The first of two tunnels was exciting. I thought about my colleagues in Sacramento and how fascinated they would be with the tunnel engineering and it helped to distract from entering the tunnel with just my little bike torch. It got darker and darker then pitch black. I was glad I heeded the sign and got off and walked my bike. The sign suggested horses go around and I wondered if any horses would go through without fuss. The darkest bit did not last long and suddenly I could see the actual light at the end of the tunnel! The second tunnel was not nearly so long or dark and Nick had met me by then.
We met at a cafe in Oturehua for lunch. I was in search of soup, bread and cheese (Ploughman’s lunch). I wanted just a little something to warm me and hold me over without weighing me down. Nick checked at all of the establishments, alas every cook in the region was looking forward to summer and so no soup.
After I said goodbye to Nick, I stopped at Gilchrist’s Oturehua Store in the hope of finding proper bike shorts with a chamois. Thankfully they sell a variety of biking clothes and souvenir Rail Trail t-shirts. They do not take credit though so I walked across the street to the Pub. The publican kindly offered to be my ATM. I slipped on my bike shorts under my Terry board shorts and felt instant relief.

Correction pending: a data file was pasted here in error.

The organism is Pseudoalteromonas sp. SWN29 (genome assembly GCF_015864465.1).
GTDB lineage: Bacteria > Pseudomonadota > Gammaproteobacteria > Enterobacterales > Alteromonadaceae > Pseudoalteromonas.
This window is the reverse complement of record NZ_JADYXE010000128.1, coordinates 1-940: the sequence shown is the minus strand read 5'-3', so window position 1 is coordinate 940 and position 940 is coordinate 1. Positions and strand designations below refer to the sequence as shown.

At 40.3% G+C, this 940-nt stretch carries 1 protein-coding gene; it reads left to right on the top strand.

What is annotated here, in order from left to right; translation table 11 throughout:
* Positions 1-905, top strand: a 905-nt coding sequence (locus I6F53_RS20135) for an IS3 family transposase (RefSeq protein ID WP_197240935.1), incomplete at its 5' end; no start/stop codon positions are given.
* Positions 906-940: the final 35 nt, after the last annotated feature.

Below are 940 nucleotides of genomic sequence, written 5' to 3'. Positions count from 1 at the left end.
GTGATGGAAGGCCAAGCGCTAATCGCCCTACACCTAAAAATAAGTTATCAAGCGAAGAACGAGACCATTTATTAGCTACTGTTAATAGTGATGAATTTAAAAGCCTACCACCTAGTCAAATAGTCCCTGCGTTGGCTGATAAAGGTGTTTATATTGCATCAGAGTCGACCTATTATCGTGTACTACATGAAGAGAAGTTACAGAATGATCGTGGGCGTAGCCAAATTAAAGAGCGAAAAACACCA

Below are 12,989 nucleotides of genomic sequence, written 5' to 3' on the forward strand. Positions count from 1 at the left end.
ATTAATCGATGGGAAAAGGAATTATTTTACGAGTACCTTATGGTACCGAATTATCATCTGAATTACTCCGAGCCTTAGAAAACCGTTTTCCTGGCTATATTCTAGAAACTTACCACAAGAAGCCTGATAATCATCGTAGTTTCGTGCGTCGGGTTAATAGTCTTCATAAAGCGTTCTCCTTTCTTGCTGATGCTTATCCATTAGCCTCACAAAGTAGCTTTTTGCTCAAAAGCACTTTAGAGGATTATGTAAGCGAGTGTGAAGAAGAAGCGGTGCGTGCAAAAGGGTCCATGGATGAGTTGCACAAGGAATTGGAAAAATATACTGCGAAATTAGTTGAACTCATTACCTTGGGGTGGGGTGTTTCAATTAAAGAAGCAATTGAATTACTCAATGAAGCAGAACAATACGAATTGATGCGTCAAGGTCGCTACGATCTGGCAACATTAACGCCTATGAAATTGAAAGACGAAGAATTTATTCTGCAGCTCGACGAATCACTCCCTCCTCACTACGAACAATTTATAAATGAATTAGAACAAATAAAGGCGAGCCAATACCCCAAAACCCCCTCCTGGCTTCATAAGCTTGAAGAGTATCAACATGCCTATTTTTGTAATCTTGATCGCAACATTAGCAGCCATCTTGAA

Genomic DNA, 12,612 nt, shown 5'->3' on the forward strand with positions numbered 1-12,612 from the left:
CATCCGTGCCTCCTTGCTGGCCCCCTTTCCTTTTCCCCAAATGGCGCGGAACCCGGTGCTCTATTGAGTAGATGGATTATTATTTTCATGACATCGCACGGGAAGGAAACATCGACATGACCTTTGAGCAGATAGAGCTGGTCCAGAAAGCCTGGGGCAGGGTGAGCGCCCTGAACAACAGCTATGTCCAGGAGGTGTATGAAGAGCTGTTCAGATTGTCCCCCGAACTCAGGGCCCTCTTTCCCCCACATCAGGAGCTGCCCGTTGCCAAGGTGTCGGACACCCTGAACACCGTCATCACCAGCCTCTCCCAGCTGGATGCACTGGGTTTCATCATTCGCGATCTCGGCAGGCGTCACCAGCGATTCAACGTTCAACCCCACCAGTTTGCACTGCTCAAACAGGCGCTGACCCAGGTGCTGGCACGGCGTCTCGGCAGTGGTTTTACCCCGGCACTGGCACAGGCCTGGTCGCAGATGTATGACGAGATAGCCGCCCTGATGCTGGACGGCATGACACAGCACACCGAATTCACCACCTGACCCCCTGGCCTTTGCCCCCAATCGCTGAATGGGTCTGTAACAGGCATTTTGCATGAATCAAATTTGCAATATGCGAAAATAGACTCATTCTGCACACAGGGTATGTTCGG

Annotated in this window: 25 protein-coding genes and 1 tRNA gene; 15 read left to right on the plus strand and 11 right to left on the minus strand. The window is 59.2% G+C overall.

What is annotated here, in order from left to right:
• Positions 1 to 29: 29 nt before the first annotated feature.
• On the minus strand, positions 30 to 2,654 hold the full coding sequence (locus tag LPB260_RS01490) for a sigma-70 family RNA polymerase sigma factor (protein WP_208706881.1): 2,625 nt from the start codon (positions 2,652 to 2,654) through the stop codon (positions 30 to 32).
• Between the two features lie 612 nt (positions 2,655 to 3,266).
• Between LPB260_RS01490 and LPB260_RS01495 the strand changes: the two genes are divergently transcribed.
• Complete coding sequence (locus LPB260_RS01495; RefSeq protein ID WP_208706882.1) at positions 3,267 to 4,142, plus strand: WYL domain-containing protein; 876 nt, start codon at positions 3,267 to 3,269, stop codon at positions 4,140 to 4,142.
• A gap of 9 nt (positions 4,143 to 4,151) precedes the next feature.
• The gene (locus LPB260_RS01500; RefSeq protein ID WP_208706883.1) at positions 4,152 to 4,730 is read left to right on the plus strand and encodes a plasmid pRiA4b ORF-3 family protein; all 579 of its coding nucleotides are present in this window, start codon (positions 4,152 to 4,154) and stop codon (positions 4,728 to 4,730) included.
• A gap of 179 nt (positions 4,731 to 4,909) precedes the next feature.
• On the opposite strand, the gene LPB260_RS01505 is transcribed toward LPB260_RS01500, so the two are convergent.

Thankfully since I faced the second 7 kilometer incline. Near the summit I passed the marker for the 45th parallel. Then stopped for a cup of tea and to answer questions for the local council. “How was I enjoying the trail?” That sort of thing. They asked if I thought electric bikes should be allowed on the trail and I emphatically said “No!” I imagined the last long slog and thought how demoralizing it would be if I was pedaling hard to get up the hill and then someone went scooting by on e-bike. Nick says they may be allowed regardless. I hope not.